The National Center for Atmospheric Research (NCAR) has developed a wind energy forecasting system with Xcel Energy that they say enables the utility to capture energy from wind turbines more effectively and at a lower cost.
The system is designed to allow utility operators to anticipate the amount of energy produced by wind farms across Xcel Energy's service area. As a result, the utility can make critical decisions about saving money by powering down traditional coal and natural-gas plants when possible while meeting the needs of its customers, NCAR explains.
The wind energy forecasting system relies on a suite of tools, including observations of atmospheric conditions and an ensemble of computer models. It issues frequent high-resolution wind energy forecasts, updated with new information every 15 minutes, for wind farm sites.
To generate the forecasts, the NCAR system incorporates observations of current atmospheric conditions from a variety of sources, including satellites, aircraft, weather radars, ground-based weather stations, and sensors on the wind turbines themselves.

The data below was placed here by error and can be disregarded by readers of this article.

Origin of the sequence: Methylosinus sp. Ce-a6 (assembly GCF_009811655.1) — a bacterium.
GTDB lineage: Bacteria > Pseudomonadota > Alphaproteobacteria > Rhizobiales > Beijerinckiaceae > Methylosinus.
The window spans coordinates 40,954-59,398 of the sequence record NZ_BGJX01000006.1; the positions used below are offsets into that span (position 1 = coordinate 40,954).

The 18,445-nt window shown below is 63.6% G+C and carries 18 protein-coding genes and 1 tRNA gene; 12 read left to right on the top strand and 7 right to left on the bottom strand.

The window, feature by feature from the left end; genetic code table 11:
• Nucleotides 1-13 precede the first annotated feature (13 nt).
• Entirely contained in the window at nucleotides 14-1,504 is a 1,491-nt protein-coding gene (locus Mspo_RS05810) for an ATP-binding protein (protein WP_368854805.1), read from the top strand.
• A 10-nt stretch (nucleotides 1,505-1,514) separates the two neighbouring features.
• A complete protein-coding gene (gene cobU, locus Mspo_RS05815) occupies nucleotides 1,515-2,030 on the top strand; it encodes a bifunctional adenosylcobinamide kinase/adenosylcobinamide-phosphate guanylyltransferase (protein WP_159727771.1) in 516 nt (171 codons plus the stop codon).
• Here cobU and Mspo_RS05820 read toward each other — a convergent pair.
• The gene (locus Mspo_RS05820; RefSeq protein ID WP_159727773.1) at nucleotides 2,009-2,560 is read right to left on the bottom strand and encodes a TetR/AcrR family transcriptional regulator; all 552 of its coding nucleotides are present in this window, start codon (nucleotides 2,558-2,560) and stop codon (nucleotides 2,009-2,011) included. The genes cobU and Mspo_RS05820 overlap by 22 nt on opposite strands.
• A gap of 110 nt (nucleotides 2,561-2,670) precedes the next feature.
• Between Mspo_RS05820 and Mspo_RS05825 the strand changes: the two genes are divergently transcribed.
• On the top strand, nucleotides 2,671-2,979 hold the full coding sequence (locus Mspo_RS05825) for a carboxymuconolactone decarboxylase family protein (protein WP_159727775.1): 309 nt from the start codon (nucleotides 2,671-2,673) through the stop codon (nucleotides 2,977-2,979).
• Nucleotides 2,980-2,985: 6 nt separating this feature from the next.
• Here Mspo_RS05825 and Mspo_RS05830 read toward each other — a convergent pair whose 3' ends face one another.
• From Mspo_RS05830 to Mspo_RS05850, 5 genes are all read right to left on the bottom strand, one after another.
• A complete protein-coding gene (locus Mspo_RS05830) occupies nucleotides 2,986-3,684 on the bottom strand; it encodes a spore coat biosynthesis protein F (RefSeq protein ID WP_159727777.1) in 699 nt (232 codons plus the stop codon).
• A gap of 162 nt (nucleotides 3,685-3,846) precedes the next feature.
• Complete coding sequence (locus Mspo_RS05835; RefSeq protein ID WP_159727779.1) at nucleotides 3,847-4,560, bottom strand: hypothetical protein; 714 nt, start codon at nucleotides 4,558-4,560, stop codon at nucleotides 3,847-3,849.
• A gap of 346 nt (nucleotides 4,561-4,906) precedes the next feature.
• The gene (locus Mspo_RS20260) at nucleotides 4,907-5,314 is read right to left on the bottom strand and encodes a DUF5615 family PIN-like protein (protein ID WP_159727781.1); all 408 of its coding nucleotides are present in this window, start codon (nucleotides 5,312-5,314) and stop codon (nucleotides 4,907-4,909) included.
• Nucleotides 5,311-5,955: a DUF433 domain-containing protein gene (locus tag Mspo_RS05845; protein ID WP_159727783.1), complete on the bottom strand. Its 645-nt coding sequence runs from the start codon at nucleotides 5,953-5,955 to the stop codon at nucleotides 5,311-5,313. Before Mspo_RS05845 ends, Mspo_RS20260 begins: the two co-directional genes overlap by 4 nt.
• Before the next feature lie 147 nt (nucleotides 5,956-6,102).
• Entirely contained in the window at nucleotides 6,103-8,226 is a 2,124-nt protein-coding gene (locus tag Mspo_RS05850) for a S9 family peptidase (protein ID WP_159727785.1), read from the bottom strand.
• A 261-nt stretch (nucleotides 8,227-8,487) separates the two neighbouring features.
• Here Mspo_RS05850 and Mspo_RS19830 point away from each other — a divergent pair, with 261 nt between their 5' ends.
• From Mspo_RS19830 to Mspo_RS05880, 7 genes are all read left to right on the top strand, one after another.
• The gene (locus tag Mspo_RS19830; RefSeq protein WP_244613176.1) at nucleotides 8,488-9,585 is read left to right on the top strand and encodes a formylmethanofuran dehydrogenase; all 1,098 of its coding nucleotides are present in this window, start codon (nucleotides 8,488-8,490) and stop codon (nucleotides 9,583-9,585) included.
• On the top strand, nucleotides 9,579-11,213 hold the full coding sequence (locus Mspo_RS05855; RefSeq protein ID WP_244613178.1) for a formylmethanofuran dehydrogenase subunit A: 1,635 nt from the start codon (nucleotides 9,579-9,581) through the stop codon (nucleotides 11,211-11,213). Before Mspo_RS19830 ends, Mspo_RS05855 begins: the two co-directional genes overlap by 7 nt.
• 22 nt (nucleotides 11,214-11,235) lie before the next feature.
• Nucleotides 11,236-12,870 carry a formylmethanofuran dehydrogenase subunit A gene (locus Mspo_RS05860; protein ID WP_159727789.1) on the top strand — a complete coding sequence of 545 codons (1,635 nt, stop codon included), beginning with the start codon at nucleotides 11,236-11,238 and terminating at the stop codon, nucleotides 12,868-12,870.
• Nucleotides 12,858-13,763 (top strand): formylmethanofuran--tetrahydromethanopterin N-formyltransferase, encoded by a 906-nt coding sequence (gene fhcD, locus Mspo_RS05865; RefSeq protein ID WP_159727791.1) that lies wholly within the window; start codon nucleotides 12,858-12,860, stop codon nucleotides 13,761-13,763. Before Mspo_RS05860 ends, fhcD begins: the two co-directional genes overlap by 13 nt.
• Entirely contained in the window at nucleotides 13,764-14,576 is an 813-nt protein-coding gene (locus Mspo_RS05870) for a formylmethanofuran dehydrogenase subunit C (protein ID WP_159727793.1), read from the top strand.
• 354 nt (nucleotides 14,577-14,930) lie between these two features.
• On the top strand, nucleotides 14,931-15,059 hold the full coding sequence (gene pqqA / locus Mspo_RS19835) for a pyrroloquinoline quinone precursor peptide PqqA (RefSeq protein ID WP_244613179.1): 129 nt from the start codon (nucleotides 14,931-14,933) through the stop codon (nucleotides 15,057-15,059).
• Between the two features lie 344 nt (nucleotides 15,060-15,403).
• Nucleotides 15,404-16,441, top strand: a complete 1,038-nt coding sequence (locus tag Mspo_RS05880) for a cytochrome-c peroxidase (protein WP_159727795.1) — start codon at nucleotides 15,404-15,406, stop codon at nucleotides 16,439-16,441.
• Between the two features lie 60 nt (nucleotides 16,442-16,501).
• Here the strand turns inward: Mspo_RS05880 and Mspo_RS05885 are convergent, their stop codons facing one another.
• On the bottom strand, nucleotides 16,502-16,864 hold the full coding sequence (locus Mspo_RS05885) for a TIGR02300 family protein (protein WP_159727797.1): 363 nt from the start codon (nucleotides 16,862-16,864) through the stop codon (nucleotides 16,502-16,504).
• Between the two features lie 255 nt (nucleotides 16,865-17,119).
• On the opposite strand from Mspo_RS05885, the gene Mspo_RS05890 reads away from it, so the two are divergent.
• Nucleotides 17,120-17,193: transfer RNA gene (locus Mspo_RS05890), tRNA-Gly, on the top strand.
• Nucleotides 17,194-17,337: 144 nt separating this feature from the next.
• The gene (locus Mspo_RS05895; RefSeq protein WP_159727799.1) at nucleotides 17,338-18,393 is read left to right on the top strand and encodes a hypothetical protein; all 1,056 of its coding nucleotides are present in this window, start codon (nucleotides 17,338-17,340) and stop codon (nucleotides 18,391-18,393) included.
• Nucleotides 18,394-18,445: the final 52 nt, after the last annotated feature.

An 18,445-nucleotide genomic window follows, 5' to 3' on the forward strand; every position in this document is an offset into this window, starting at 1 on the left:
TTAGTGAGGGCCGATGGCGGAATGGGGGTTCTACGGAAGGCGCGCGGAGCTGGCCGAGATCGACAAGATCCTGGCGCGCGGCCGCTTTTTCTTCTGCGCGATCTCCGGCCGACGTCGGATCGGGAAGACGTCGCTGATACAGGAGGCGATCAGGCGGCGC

The system is being utilized for wind farms in states served by Xcel Energy, including Colorado, Minnesota, New Mexico, Texas and Wisconsin.
"The goal of this project is to make it more affordable for Xcel Energy to bring on more wind energy," says William Mahoney, an NCAR program director overseeing the project. "Xcel Energy has been very proactive in adding wind energy to its system, but one of the major obstacles is the difficulty in predicting when and how strongly winds will blow at the locations of turbines. Every fraction that we can improve the forecasts results in real savings."